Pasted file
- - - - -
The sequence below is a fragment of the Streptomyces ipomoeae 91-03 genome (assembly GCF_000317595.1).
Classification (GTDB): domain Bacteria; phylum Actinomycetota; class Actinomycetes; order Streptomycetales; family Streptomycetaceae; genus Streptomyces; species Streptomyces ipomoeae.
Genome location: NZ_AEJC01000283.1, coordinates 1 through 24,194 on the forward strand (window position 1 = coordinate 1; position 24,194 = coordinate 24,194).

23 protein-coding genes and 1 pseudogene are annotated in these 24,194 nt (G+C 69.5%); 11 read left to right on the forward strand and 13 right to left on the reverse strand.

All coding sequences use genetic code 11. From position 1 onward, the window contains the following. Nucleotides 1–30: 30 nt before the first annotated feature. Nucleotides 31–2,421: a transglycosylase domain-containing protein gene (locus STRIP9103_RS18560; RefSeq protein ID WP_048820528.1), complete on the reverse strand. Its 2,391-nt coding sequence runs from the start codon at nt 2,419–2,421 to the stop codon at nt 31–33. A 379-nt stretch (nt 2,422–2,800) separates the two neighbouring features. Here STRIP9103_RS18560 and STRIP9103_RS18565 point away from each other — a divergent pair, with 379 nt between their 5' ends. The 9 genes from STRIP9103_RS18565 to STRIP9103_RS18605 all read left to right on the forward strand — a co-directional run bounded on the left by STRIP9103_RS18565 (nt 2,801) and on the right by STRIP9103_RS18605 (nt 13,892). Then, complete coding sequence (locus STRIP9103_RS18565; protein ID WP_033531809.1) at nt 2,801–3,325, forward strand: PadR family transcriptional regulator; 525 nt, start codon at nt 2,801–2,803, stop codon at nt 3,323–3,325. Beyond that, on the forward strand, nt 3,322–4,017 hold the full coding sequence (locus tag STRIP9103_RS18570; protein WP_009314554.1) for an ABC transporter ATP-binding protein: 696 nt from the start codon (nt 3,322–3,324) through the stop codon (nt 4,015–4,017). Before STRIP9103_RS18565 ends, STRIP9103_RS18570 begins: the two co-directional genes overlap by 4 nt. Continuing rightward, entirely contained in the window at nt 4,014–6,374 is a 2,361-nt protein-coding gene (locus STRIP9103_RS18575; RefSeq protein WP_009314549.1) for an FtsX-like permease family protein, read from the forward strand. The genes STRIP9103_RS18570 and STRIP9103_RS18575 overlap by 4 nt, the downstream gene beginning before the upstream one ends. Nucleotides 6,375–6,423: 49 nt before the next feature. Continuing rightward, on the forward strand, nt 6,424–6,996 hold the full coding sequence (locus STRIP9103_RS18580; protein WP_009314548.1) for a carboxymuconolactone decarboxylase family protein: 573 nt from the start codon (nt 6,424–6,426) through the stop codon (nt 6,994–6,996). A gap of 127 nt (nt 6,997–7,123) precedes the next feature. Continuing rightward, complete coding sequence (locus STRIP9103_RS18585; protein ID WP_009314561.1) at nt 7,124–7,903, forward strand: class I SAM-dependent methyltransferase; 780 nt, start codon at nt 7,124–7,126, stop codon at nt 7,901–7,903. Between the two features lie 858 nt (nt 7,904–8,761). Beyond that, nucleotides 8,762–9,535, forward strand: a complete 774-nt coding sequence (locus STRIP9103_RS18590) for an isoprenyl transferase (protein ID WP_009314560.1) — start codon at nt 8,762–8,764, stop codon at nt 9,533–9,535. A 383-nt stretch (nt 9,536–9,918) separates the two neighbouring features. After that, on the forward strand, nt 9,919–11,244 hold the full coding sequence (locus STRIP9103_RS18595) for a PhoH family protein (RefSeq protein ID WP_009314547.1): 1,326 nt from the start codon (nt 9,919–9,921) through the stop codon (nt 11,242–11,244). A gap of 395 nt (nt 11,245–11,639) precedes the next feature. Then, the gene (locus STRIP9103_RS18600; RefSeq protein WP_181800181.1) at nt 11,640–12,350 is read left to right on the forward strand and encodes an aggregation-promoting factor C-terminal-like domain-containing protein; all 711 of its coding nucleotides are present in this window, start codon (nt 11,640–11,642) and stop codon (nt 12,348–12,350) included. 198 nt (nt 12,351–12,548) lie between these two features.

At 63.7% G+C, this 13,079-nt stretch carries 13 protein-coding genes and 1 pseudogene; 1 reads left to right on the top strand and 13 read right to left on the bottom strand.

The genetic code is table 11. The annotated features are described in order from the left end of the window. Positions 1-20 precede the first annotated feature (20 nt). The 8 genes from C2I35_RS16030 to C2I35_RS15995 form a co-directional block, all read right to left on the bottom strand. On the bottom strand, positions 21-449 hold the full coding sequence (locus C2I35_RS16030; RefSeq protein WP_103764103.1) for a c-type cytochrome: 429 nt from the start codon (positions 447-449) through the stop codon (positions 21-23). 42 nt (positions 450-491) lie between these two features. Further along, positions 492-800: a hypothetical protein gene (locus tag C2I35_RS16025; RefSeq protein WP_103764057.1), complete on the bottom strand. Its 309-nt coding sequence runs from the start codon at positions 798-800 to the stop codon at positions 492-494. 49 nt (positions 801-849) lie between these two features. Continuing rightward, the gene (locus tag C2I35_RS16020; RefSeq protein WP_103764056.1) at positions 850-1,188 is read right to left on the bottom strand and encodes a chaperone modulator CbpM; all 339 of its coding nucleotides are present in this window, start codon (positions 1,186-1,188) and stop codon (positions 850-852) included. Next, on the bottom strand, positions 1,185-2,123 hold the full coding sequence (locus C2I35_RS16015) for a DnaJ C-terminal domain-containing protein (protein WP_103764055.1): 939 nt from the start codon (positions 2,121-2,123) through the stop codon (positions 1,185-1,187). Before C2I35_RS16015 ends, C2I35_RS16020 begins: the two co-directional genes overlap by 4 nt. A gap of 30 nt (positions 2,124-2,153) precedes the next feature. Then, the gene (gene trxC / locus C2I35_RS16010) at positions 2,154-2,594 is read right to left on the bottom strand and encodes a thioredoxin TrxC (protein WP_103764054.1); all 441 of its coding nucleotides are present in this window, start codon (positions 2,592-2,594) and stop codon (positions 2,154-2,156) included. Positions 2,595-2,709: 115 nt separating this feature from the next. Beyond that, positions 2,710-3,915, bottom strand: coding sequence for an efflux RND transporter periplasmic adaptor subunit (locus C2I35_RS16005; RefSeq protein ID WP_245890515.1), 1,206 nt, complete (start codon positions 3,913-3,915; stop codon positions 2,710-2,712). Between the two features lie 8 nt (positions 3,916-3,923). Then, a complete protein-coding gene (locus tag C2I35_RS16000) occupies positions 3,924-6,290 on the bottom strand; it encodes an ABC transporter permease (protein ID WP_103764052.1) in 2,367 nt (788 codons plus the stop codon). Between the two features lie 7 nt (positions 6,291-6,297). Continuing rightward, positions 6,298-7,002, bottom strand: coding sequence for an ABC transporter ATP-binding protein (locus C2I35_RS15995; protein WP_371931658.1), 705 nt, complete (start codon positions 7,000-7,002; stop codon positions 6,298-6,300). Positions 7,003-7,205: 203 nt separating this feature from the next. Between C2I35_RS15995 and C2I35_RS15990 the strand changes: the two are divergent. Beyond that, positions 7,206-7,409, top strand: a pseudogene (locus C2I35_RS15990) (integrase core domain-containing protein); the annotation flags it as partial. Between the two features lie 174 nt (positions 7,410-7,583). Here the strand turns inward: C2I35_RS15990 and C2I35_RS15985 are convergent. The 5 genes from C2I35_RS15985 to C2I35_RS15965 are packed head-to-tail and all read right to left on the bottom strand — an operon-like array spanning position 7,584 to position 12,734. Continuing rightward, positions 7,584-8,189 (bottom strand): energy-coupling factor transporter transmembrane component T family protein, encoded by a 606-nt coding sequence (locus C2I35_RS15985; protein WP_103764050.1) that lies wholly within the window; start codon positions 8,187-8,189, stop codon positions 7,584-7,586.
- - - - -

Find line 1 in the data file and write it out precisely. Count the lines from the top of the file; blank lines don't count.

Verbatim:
The sequence below is a fragment of the Streptomyces ipomoeae 91-03 genome (assembly GCF_000317595.1).